Machine organizations are
structures fine-tuned to run as integrated, regulated, and highly
bureaucratic bodies. Machine organizations have the same basic
characteristics: (a) their operating work is routine, (b) the
greatest part of it is rather simple and repetitive, and (c) their
work processes are highly standardized. In a machine organization,
there is little room for intrapreneurship.
Max Weber (1864-
1920) elaborated the bureaucracy theory to establish a rational basis
for the organization and management of large-scale organizations. For
Weber, bureaucracy meant management by the office (German Büro) or
position rather than by a person or patrimonial. Weber analyzed
bureaucracy as the most logical and rational structure for large
organizations. Bureaucracy was not rule-encumbered inefficiency as
the term connote in modern parlance and characterized machine
Many international organizations are best
examples of machine organizations. Most of them were created after
the World War II. Their agendas and focuses expanded tremendously in
recent years. This vast expansion in mandates and responsibilities
necessitate a change in organizational and management practices.
These organizations can not afford to be a static one anymore and
they need to evolve into agile bodies with rapid deployment
capabilities and multidisciplinary experts capable of handling the
wide range of global issues.
Many scholars and practitioners
argued that strategic intrapreneurship is the best strategy to
rationalize a machine organization. Intrapreneurship can be defined
by its content, and this includes dimensions based on the
Schumpeterian innovation concept, a building block of
entrepreneurship. The pursuit of creative solutions to challenges
confronting the organization, including the development or
enhancement of old and new products and services, markets,
administrative techniques and technologies for performing
organizational functions, as well as changes in strategy, organizing,
and dealing with competitors, may be seen as innovations in the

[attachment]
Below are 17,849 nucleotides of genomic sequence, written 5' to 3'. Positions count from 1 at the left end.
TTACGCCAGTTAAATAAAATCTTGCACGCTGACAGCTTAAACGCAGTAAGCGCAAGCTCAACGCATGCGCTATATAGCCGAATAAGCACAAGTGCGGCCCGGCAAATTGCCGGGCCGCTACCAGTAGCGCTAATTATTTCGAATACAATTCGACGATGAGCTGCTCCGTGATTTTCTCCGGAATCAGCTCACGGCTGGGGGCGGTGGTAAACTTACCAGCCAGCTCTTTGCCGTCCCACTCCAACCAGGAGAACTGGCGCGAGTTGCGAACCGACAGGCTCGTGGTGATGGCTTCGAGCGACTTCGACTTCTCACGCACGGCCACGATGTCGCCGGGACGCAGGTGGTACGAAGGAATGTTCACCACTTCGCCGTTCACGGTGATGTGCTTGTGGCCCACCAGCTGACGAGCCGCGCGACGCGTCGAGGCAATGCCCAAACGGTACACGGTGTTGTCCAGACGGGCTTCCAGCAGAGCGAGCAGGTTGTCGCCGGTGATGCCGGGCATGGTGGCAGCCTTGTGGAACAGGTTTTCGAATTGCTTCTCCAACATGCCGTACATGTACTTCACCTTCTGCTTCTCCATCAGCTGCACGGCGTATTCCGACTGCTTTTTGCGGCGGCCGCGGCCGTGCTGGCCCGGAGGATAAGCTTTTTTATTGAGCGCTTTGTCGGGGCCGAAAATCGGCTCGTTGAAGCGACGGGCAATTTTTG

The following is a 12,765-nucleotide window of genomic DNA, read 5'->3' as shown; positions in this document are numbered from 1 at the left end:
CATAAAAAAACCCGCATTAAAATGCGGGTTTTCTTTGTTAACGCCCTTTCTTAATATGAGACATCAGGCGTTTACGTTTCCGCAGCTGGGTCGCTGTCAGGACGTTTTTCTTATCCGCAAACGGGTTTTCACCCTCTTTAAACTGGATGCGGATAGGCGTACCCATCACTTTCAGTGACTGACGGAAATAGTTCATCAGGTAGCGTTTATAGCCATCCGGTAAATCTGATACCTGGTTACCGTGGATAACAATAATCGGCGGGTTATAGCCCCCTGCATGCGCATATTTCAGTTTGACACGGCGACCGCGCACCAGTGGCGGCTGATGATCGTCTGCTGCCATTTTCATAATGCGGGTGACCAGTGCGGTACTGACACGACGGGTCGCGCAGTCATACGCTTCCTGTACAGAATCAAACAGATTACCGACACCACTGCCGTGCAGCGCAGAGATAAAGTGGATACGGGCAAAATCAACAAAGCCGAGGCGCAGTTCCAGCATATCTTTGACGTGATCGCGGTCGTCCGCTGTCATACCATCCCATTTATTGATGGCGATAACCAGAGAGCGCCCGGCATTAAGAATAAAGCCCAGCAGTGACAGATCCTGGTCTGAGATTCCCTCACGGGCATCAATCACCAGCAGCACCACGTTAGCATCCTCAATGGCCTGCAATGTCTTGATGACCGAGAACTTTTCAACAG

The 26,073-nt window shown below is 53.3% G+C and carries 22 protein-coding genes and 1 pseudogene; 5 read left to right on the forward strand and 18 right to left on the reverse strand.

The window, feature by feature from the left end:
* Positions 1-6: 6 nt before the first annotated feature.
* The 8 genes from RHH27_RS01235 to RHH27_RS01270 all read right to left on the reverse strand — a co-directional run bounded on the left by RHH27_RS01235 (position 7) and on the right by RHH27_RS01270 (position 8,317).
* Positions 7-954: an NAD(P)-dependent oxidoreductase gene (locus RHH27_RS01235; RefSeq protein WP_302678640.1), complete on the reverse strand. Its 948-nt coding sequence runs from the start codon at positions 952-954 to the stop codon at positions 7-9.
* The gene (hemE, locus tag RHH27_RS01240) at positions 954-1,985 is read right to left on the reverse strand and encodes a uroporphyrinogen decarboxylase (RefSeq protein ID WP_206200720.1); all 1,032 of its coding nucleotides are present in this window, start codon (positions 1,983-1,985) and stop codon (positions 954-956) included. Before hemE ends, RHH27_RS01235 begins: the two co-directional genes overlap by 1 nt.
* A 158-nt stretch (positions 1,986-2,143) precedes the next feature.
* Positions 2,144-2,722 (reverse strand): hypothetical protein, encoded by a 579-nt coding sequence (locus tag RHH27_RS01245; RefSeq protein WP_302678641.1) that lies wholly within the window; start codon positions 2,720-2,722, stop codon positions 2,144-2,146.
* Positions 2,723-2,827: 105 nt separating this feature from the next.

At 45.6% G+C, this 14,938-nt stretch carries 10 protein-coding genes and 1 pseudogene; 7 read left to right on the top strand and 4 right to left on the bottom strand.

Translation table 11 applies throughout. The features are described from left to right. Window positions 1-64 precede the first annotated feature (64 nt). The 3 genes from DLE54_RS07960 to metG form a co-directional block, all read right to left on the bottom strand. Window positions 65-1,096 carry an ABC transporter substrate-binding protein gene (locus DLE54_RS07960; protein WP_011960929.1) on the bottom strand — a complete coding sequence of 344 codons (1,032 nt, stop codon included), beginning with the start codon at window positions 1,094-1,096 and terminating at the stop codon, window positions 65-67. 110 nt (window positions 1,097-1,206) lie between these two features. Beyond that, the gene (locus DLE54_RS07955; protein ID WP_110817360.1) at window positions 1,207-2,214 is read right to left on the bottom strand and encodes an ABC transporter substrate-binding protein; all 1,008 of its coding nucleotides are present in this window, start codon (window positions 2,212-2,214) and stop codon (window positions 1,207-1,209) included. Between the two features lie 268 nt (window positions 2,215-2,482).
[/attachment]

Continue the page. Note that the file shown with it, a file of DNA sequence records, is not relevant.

broadest sense. The increase of intrapreneurship could be a key
component to the success of this form of organizations because they
operate in rapidly changing industries.
to intra-organizational revolutionaries or entrepreneurs within
established organizations. Intrapreneurs try to challenge the status
quo and fight to change the system from within. They are generally
driven by their internal locus of control, reinventing companies,
transforming them, pushing them up to new heights, sometimes with and
most of the times without the top management support.
management of intrapreneurship within an organization is complex for
many reasons. The first reason is the nature of the organizations
(machine organizations, bureaucracy, large and small organizations,
etc.). Entrepreneurship is a context-dependent social process through
which individuals and teams create wealth by bringing together unique
packages of resources to exploit marketplace opportunities.
The second reason is the creation of a viable intrapreneurial
attitude. To create a viable intrapreneurial attitude, the firm must
be sensitive to the nature of its rewards system. While it is true
that many intrapreneurs are more challenge-oriented, that is, the
true intrapreneurs is inspired by success achieved in the face of
obstacles, there comes a time when even the most selfless
intrapreneurs begins to ask, “What is in this for me?”.
Entrepreneurship has been described at both the individual level
(Mintzberg’s standpoint) as well as the organizational level with
Miller and some other scholars. Mintzberg noted that a viable rewards
system is only possible if the concept of entrepreneurship is
associated to the individual level.
The third reason is the
paradox of corporations. Intrapreneurs set corporate innovative
business models and reinvent organizations. The paradox is that
intrapreneurs are not always welcomed in organizations.
Various scholars proposed 10 gateways to intrapreneurship that can
make a real difference in an organization’s ability to compete. These
are: (a) a culture of work force empowerment, risk-taking, and
action; (b) celebrating and rewarding ideas, progress, and results;
(c) free-flowing customer information and internal communication; (d)
management support and engagement at all levels; (e) ongoing
encouragement and promotion of risk taking and new ideas; (f)
developing processes for idea generation and advancement; (g) clearly
defined organizational needs, vision, and direction; (h) developing
better cooperation and teamwork; (i) providing resources to support
new ideas; and (j) cross training and special arrangements. These
gateways can be valuable to corporate executives who need to manage
entrepreneurial style in their organization.
application of these gateways requires innovative leadership
competencies. Organizations whose success depends on innovation
require a leadership style totally different from the one typically
used by most leaders. Whereas leaders of traditional organizations
succeed on their ability to artfully manipulate their environment,
innovation leadership emanates from manager’s creative initiatives,
intellectual preeminence, and technical or unique expertise that is
of value to each individual in the group and which translates to
direct benefits for all.